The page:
tue 29/09/2020

fiction

Ottessa Moshfegh: Death in Her Hands review - a case of murder mind

Death in Her Hands was a forgotten manuscript, the product of a series of daily automatic writing exercises performed by Ottessa Moshfegh in 2015 and then set aside to marinade in a desk drawer while the world fell apart. Moshfegh’s characters “zoom...

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Matthew Sperling: Viral review - whip-smart satire about the void at the heart of tech

Strange, that novels like this, which seem to have their finger on the pulse of the zeitgeist, already have a tinge of sepia about them. Set in a bustling east Berlin, this sharply plotted tale of start-up bliss and blunder, then bliss again, sees...

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Naomi Booth: Exit Management review - unwrapping life's unpleasantness

When you try to get rid of something, it comes back to bite you – so says Naomi Booth in her new novel Exit Management. It’s one of those books that you want to read very quickly, its writing slickly modern and its characters compellingly flawed....

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Nguyễn Phan Quế Mai: The Mountains Sing review - a lyrical account of Việt Nam’s brutal past

“The challenges of the Vietnamese people throughout history are as tall as the tallest mountains. If you stand too close, you won’t be able to see their peaks. Once you step away from the currents of life, you will have the full view…” This is the...

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Zalika Reid-Benta: Frying Plantain review - tales of growing up young, black and female in Toronto

It is as unsurprising as it is vital that a spotlight has been thrown on writing by people of colour this year. It is unsurprising, too – looking at bestseller lists on both sides of the Atlantic since June – that most of that light is being shed on...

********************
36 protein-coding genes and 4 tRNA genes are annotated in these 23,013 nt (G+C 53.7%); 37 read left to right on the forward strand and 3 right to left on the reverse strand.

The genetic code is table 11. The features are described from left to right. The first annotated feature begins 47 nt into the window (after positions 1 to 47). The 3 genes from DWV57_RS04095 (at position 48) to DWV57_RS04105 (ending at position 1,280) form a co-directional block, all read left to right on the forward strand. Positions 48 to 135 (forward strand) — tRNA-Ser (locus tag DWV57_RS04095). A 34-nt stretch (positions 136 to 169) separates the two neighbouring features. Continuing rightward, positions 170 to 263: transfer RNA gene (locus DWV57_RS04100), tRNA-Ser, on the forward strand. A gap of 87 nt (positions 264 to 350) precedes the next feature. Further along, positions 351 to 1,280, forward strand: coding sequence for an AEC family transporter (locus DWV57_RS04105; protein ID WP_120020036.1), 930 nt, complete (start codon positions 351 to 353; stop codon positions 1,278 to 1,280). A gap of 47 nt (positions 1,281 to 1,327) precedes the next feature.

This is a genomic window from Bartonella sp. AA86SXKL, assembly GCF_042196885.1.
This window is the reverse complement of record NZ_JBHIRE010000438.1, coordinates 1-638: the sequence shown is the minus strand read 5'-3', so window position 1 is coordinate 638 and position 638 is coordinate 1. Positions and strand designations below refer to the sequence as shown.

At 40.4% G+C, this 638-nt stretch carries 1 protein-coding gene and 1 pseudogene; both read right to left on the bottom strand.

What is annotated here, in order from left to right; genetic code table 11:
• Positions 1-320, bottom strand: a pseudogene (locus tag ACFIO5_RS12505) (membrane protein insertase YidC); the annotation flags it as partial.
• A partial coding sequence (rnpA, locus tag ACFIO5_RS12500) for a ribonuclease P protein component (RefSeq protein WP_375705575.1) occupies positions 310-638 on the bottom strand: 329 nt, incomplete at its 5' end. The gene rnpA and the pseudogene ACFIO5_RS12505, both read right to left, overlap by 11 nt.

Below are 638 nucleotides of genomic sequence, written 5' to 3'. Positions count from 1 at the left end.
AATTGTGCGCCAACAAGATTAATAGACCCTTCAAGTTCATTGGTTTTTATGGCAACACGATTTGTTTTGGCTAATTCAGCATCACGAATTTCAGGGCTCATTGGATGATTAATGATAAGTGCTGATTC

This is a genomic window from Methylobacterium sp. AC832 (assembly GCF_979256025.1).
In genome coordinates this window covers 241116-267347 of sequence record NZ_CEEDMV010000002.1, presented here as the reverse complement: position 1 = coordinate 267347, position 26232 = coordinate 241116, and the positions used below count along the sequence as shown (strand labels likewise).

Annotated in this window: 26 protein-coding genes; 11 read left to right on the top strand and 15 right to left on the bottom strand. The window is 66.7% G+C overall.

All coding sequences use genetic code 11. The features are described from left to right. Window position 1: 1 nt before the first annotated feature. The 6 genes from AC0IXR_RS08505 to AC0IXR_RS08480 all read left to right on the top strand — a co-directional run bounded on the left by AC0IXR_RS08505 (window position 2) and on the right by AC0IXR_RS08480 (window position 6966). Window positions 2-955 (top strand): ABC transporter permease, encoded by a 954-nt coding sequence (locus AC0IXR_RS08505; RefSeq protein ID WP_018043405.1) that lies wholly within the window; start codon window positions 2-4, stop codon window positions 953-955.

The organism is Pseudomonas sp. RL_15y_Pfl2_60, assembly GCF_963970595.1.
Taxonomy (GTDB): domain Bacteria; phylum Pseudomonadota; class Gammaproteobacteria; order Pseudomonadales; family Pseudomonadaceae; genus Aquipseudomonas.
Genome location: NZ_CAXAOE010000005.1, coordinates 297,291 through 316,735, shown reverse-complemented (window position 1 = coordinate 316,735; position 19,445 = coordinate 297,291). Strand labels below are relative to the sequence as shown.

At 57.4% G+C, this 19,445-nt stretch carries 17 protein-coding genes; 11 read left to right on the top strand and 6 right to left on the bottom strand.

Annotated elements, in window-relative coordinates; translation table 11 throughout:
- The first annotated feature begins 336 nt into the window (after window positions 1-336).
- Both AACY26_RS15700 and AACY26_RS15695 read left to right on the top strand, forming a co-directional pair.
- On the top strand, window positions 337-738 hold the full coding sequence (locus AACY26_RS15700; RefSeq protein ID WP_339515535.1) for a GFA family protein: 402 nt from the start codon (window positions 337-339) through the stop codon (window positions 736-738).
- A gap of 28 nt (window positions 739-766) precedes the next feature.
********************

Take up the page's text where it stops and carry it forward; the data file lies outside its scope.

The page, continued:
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Matt Haig: The Midnight Library review - an uplifting modern parable

TW: This article discusses suicide, suicidal ideation, antidepressants and self-harm We first meet Nora Seed, “nineteen years before she decides to die”, as she plays chess in the school library with Mrs Elm, the matter-of-fact school librarian...

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Hiromi Kawakami: People From My Neighbourhood review - deft and feather-light

Deft and funny prose, in a feather-light translation by Ted Goossen, is the signature of Hiromi Kawakami's latest collection People From My Neighbourhood, a series of surreal and playful short stories offering a glimpse at the most curious and...

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theartsdesk Q&A: author Jorge Consiglio

Fate: commonly understood to mean the opposite of chance or, more narrowly speaking, a theological concept. Often synonymous with predetermination – an idea which might be used to justify a set of unfortunate or fortuitous events, whether you are...

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Bette Howland: Blue in Chicago review – the city on trial, with the writer as witness

You feel at times, while reading the collection Blue in Chicago, that Bette Howland might have missed her vocation. In another life, Howland – until recently almost completely lost to literary history – could have made a name for herself as a...

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The Luminaries, BBC One review - one of the most visually arresting dramas of the year

Alarm bells start ringing whenever you discover an author is adapting their own work for a screenplay. In the case of New Zealand novelist Eleanor Catton, the alarm proves to be false. Over the course of seven years, and apparently 200 drafts...

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The King of Staten Island review - Apatow's best work in a decade

The master of crowd-pleasing comedy, Judd Apatow, returns with another on-brand tale of arrested development with The King of Staten Island. While it's near his signature anarchic charm, this comedy-drama shows that even a veteran director/...

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Book extract: Holiday Heart by Margarita García Robayo translated by Charlotte Coombe

Holiday heart, instead of sentimental love discovered on vacation, describes a faltering organ, overloaded from excess consumption: a heart at risk. In Margarita Garcia Robayo’s brilliantly observant, often sardonically pitched novel, the heart...

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